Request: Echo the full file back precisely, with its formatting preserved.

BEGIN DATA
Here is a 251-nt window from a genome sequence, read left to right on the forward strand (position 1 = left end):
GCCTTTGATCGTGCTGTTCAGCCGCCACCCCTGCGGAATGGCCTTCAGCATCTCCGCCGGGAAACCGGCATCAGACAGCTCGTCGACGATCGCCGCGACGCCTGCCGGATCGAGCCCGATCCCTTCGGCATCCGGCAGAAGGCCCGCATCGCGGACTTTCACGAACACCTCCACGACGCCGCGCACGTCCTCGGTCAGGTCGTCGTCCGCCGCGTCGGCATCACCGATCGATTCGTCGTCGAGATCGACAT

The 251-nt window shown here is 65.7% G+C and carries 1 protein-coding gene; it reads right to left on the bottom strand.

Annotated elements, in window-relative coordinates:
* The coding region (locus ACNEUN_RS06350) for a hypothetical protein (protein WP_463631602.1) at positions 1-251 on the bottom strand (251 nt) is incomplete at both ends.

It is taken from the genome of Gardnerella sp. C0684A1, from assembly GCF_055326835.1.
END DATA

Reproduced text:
Here is a 251-nt window from a genome sequence, read left to right on the forward strand (position 1 = left end):
GCCTTTGATCGTGCTGTTCAGCCGCCACCCCTGCGGAATGGCCTTCAGCATCTCCGCCGGGAAACCGGCATCAGACAGCTCGTCGACGATCGCCGCGACGCCTGCCGGATCGAGCCCGATCCCTTCGGCATCCGGCAGAAGGCCCGCATCGCGGACTTTCACGAACACCTCCACGACGCCGCGCACGTCCTCGGTCAGGTCGTCGTCCGCCGCGTCGGCATCACCGATCGATTCGTCGTCGAGATCGACAT

The 251-nt window shown here is 65.7% G+C and carries 1 protein-coding gene; it reads right to left on the bottom strand.

Annotated elements, in window-relative coordinates:
* The coding region (locus ACNEUN_RS06350) for a hypothetical protein (protein WP_463631602.1) at positions 1-251 on the bottom strand (251 nt) is incomplete at both ends.

It is taken from the genome of Gardnerella sp. C0684A1, from assembly GCF_055326835.1.